|English Name||Matsumae Castle|
|Castle Condition||Reconstructed main keep|
|Designations||Top 100 Castles, has Important Cultural Properties, National Historic Site|
|Historical Period||Edo Period|
|Main Keep Structure||3 levels, 3 stories|
|Year Reconstructed||1959 (concrete)|
|Features||main keep, gates, turrets, palace, water moats, stone walls, walls|
|Access||Kikonai Sta. (Esashi Line), 1.5 hr. by Hakodate bus; Hakodate Sta (Hakodate Line), 3 hr. bus|
|Coordinates||41° 25' 48", 140° 6' 30"|
|Year Visited||Viewer Contributed|
In 1849 the The Tokugawa government commanded Matsumae Takahiro to build a castle to enhance the defenses of the area. It was completed in 1854. The location of Matsumae Castle on the Southwesternmost tip of Hokkaido was a vital point for controlling the passage between Hokkaido and Honshu. At the time, the Matsumae did not have the funds to build a new castle at Mt. Hakodate, the recommended site, so they decided to fortify the home of Matsumae Takahiro at Fukuyama instead.During the Boshin War in 1868, the remnants of the Tokugawa Government that took control of Goryokaku in Hakodate also attacked and defeated Matsumae Castle. </p>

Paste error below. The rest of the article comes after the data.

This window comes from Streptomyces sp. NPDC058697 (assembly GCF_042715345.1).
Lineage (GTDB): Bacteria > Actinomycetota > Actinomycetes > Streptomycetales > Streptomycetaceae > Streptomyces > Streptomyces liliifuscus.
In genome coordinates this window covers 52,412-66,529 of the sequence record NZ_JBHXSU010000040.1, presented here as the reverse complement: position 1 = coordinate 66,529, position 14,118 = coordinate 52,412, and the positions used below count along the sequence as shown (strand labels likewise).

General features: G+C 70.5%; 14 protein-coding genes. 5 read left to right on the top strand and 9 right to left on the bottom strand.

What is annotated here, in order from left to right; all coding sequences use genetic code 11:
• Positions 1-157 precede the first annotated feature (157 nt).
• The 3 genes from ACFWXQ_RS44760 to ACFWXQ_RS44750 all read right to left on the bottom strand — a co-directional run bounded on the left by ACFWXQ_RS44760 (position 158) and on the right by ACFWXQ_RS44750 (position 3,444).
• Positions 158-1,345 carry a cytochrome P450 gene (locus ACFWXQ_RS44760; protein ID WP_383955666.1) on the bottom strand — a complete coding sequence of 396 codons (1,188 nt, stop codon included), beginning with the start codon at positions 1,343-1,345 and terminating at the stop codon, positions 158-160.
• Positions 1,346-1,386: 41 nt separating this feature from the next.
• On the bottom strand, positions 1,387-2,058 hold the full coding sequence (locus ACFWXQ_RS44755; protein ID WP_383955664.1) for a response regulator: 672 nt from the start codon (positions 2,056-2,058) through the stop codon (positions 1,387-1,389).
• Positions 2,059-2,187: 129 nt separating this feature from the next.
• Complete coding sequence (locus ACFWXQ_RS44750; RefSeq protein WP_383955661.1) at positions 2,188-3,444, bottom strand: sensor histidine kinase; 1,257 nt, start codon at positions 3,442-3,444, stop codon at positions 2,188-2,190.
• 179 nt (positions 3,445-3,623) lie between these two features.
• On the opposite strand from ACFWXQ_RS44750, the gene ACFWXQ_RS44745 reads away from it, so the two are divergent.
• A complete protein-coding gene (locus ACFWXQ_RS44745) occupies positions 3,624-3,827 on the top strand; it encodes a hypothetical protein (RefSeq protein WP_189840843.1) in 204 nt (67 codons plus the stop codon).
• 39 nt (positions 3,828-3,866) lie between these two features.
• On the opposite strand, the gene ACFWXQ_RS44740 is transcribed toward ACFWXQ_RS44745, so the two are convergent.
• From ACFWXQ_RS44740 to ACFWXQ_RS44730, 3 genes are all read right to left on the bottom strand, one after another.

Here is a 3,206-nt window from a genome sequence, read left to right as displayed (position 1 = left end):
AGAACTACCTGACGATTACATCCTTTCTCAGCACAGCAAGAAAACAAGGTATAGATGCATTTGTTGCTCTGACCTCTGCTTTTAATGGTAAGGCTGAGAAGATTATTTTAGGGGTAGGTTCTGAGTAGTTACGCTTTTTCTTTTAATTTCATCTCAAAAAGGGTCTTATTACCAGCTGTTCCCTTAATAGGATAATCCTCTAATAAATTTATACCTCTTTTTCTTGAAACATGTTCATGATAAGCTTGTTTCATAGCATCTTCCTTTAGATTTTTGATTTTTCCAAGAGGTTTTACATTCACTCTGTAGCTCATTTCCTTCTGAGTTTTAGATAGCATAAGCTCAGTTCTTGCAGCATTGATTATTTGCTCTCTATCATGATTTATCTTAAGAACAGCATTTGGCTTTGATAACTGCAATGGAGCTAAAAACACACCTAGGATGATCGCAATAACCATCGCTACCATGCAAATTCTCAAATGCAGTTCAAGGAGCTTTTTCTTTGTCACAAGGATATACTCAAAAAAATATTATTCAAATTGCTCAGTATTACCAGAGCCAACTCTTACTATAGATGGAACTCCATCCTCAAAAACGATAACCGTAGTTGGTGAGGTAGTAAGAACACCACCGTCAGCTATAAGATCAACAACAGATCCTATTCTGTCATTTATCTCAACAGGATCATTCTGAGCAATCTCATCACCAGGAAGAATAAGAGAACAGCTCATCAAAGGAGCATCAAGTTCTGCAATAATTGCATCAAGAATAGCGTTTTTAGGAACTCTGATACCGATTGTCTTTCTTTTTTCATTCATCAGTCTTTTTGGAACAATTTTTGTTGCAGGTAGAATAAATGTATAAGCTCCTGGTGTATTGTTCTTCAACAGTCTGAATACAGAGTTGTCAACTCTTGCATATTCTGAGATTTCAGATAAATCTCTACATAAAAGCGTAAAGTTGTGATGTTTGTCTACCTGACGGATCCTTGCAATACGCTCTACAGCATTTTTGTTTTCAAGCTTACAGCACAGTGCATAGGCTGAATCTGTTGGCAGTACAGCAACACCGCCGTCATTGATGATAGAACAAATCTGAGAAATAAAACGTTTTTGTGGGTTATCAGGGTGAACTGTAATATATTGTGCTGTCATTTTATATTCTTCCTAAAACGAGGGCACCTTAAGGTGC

In 1941, the main keep was designated a National Treasure, but it burned down in a fire that spread from the town hall in 1949. It was rebuilt in 1959. Matsumae Castle is considered to be the last of the traditional Japanese castles.
not personally visited. All pictures donated by Vic A.